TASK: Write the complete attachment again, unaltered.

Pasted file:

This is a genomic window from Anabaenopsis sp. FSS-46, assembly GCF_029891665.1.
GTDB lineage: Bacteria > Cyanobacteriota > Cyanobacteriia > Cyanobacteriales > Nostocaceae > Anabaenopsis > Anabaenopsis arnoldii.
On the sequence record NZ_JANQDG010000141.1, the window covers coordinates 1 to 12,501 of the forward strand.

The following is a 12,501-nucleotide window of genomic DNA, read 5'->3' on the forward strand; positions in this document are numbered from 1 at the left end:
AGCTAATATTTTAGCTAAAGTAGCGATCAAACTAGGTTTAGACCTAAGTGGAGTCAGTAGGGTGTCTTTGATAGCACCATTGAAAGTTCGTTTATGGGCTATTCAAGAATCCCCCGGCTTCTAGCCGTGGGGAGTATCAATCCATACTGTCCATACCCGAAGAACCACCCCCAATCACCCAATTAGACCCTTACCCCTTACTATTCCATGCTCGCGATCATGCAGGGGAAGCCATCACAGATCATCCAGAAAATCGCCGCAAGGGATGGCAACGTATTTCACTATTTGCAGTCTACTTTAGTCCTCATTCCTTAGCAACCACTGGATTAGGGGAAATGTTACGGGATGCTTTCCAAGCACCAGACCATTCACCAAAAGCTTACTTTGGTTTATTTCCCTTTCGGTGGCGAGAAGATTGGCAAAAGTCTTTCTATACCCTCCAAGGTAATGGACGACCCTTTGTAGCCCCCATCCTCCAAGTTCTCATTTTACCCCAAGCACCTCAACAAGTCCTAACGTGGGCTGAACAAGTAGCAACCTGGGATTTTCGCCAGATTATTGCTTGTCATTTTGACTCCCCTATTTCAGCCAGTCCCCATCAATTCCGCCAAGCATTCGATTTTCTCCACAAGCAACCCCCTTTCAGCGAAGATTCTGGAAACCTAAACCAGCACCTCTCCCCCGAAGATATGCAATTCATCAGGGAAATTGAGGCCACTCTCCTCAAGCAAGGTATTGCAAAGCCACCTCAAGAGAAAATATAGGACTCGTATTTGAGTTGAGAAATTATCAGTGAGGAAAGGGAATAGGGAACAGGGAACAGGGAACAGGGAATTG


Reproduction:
This is a genomic window from Anabaenopsis sp. FSS-46, assembly GCF_029891665.1.
GTDB lineage: Bacteria > Cyanobacteriota > Cyanobacteriia > Cyanobacteriales > Nostocaceae > Anabaenopsis > Anabaenopsis arnoldii.
On the sequence record NZ_JANQDG010000141.1, the window covers coordinates 1 to 12,501 of the forward strand.

The following is a 12,501-nucleotide window of genomic DNA, read 5'->3' on the forward strand; positions in this document are numbered from 1 at the left end:
AGCTAATATTTTAGCTAAAGTAGCGATCAAACTAGGTTTAGACCTAAGTGGAGTCAGTAGGGTGTCTTTGATAGCACCATTGAAAGTTCGTTTATGGGCTATTCAAGAATCCCCCGGCTTCTAGCCGTGGGGAGTATCAATCCATACTGTCCATACCCGAAGAACCACCCCCAATCACCCAATTAGACCCTTACCCCTTACTATTCCATGCTCGCGATCATGCAGGGGAAGCCATCACAGATCATCCAGAAAATCGCCGCAAGGGATGGCAACGTATTTCACTATTTGCAGTCTACTTTAGTCCTCATTCCTTAGCAACCACTGGATTAGGGGAAATGTTACGGGATGCTTTCCAAGCACCAGACCATTCACCAAAAGCTTACTTTGGTTTATTTCCCTTTCGGTGGCGAGAAGATTGGCAAAAGTCTTTCTATACCCTCCAAGGTAATGGACGACCCTTTGTAGCCCCCATCCTCCAAGTTCTCATTTTACCCCAAGCACCTCAACAAGTCCTAACGTGGGCTGAACAAGTAGCAACCTGGGATTTTCGCCAGATTATTGCTTGTCATTTTGACTCCCCTATTTCAGCCAGTCCCCATCAATTCCGCCAAGCATTCGATTTTCTCCACAAGCAACCCCCTTTCAGCGAAGATTCTGGAAACCTAAACCAGCACCTCTCCCCCGAAGATATGCAATTCATCAGGGAAATTGAGGCCACTCTCCTCAAGCAAGGTATTGCAAAGCCACCTCAAGAGAAAATATAGGACTCGTATTTGAGTTGAGAAATTATCAGTGAGGAAAGGGAATAGGGAACAGGGAACAGGGAACAGGGAATTG